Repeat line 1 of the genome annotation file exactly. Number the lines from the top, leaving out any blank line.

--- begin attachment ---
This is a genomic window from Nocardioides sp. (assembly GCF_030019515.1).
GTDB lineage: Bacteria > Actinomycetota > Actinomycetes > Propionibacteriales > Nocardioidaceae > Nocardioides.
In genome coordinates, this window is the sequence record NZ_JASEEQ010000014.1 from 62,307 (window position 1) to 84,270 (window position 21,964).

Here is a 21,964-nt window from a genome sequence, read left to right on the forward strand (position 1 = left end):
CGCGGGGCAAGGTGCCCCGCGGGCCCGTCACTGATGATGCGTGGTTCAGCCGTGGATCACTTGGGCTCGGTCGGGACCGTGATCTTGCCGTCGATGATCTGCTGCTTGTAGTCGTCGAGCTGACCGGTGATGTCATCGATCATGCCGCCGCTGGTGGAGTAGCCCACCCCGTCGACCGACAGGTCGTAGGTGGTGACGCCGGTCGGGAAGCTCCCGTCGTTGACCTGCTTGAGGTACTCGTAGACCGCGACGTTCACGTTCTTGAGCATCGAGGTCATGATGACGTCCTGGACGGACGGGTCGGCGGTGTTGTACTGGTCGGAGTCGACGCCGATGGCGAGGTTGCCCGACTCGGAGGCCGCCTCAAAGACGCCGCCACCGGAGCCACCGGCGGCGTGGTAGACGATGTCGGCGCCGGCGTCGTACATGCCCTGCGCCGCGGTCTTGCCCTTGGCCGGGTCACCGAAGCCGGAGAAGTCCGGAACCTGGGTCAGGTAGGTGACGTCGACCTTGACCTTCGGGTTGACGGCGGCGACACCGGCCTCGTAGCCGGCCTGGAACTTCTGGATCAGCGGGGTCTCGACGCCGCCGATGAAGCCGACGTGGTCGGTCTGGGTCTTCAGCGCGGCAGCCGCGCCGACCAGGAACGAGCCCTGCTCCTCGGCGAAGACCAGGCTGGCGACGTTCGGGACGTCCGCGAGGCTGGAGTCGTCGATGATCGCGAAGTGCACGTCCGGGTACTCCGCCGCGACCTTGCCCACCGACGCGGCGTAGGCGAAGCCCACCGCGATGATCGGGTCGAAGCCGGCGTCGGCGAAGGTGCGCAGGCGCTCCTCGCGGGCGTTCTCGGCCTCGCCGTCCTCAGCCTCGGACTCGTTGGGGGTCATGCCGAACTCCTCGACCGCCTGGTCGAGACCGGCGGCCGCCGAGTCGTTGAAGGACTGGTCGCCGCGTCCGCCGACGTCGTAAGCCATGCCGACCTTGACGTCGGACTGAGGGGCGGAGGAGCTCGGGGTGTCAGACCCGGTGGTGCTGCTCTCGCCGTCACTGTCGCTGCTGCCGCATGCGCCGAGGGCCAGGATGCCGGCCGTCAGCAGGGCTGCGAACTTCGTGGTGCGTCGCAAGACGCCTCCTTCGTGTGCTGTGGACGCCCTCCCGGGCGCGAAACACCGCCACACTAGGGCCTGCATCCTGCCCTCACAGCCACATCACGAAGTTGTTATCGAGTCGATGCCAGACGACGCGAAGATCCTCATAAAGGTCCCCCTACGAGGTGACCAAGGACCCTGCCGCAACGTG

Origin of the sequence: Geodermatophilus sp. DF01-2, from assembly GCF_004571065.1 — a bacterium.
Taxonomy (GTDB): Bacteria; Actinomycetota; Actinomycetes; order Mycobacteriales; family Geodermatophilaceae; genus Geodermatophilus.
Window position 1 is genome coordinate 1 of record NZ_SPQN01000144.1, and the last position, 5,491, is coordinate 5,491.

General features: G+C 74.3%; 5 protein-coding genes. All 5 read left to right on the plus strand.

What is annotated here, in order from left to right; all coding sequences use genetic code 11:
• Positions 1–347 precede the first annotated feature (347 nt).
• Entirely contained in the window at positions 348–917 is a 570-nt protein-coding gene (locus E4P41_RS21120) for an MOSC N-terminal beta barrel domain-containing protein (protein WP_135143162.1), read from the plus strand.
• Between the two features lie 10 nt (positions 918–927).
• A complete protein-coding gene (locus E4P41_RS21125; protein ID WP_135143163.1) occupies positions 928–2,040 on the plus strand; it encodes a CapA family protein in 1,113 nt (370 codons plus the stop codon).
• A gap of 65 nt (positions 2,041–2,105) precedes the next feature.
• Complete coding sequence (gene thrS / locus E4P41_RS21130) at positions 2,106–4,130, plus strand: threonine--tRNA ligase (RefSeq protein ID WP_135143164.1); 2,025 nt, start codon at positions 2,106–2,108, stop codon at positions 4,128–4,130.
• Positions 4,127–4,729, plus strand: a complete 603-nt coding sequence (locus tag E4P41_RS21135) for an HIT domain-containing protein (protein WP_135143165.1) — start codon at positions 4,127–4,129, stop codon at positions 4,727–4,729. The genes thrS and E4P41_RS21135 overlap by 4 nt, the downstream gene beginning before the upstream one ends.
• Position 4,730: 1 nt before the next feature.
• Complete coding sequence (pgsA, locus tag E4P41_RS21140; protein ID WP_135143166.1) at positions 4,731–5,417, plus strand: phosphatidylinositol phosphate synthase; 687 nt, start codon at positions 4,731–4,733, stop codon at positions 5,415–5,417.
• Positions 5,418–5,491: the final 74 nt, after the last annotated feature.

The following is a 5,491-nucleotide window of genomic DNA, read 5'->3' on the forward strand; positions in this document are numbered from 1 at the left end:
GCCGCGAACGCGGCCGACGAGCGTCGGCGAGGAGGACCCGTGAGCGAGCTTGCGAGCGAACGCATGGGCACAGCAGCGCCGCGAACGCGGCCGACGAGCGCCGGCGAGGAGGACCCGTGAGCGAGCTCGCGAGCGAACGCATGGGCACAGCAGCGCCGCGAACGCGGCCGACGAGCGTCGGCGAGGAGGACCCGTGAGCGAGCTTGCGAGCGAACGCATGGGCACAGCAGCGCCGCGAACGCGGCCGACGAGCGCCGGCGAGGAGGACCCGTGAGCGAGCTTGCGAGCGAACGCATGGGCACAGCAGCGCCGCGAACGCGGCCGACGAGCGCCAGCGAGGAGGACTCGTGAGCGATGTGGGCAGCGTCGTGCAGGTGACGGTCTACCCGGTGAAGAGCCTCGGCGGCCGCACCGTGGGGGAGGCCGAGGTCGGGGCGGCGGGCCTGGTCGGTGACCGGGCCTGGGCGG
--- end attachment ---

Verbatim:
This is a genomic window from Nocardioides sp. (assembly GCF_030019515.1).